Diet and Acne: What the Latest Research Says


Over at the Acne Blog, Daniel Kern has posted a few high level posts relating to recent readings he has undertaken on the topic of diet and acne. Daniel has read the latest published research to see what new trends are emerging.

It is encouraging to see that research is continuing in this area. Long gone are the days when my dermatologist told me that diet had absolutely nothing to do with skin and suggested I could eat whatever I wanted in whatever quantities I wanted and I would suffer no change in my skin.

Diet and Acne: Wrapping it up

The last few days I have spent going through all clinical studies/trials regarding acne and Omega-3 fats, iodine, antioxidants, chocolate, calorie intake, fatty/oily food, digestion, and zinc.

Adding to this what I have learned regarding dairy and glycemic load, I’m sorry to say that nothing stands out for me as a smoking gun when it comes to diet and acne.

We simply don’t have enough research yet, and nothing feels super compelling to me at this point. However, at least researchers are looking into how diet may affect acne, so hopefully by the next time I review the literature, the evidence available to the scientific community will start taking shape. In the meantime, based on digesting everything the research community has to offer regarding diet and acne, here is what I am personally going to do as far as diet goes:

Dan goes on to offer some advice about what he will personally be doing as far as his diet is concerned; keep taking fish oil, keep eating wild seafood, a zinc supplement of 30mg a day, be eat generally healthily and not worry too much about iodine or chocolate for fatty foods.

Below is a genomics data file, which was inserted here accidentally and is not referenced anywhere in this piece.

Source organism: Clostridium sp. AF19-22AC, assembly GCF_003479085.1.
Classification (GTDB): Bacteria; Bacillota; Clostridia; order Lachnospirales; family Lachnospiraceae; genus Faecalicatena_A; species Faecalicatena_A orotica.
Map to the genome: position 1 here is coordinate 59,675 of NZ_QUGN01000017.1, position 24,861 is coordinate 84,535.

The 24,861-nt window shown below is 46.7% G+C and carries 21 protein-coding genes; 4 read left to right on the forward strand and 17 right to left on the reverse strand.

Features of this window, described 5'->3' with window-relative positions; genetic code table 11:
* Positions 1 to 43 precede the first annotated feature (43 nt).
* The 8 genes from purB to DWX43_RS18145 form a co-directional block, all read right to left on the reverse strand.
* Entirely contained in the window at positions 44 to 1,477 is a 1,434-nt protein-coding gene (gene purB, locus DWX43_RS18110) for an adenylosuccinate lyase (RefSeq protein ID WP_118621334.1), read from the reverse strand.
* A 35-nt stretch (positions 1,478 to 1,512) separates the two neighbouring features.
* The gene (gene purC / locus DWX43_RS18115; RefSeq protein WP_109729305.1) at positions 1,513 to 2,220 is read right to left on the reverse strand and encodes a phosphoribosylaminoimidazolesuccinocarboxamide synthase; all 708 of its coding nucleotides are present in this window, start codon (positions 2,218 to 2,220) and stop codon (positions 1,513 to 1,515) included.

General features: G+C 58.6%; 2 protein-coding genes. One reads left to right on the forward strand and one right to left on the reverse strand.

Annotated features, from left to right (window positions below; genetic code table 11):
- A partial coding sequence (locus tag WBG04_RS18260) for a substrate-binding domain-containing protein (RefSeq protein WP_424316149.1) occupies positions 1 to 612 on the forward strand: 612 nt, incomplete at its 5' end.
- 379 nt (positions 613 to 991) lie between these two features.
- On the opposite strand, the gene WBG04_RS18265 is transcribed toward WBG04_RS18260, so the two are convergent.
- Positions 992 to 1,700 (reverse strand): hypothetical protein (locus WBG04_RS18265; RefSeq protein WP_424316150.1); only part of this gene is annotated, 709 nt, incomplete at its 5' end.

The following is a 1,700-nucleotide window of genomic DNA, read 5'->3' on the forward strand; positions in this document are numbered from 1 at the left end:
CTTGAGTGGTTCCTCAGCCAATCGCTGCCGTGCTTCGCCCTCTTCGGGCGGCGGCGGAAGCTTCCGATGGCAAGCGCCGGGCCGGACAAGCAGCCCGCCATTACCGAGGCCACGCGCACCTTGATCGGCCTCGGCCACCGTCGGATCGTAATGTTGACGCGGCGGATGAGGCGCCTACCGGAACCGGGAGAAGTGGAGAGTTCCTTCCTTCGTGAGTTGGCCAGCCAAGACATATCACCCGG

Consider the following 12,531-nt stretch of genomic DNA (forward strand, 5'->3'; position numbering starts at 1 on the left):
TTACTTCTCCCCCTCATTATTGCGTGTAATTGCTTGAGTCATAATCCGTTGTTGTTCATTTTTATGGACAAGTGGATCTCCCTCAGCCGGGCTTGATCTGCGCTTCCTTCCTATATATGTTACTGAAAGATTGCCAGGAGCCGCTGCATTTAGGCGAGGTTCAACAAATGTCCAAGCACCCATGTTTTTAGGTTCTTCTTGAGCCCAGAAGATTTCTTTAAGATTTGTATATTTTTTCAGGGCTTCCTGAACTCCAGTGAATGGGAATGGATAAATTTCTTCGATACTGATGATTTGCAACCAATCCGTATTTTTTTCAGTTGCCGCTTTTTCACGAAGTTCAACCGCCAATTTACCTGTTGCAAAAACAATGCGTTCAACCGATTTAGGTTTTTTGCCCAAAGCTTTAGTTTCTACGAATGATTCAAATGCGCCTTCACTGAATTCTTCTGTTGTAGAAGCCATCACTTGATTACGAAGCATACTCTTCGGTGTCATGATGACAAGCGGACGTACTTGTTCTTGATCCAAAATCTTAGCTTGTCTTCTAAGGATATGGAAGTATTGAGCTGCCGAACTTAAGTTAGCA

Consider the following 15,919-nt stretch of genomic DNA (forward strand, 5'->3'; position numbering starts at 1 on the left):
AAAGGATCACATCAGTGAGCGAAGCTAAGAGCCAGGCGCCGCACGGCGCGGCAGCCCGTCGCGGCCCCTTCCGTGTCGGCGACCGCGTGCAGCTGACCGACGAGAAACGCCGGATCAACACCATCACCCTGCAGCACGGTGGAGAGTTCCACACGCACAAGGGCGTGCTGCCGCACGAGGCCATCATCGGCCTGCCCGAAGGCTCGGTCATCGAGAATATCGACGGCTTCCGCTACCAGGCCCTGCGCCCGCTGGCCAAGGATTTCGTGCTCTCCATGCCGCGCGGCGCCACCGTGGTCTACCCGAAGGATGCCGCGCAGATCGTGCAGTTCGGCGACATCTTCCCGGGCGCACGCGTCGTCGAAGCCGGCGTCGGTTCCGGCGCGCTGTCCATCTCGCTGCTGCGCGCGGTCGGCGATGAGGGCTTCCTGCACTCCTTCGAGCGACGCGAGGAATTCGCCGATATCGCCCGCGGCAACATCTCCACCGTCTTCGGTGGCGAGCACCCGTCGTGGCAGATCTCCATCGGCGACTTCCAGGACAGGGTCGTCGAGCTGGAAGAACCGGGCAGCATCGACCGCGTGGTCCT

Latest Greatest Research: Glycemic Load and Acne

If you eat a high glycemic diet with foods like white bread, sugary soda, white potatoes, and white rice, you will experience insulin spikes. This we know. What we don’t know (sorry Josh) is whether this sort of diet will directly affect acne.

Scientists hypothesize that a high glycemic diet and its resulting insulin reaction will result in higher levels of hormones (IGF-1 and androgens) which may contribute to clogged pores and increased skin oil production.

When it comes to high glycemic diets in particular, scientists also postulate that eating this way may lower the amount of beneficial proteins (IGFBP-3) and natural retinoids, which help keep skin cell growth in check and pores from becoming clogged.

However, as is becoming customary in my research on diet and acne, we do not have enough research to make any strong correlations.

Sadly, as is the case with much research, good thorough studies that will satisfactorily prove or disprove a link are hard to come by. The holy grail here will be to prove that permanently reducing your glycemic load lead to a permanent reduction in acne symptoms. Now that is something I would like to see.

Of course there are many many health benefits from eating a low glycemic diet, so you really can’t lose by trying this out yourself.

Latest Greatest Research: Dairy and Acne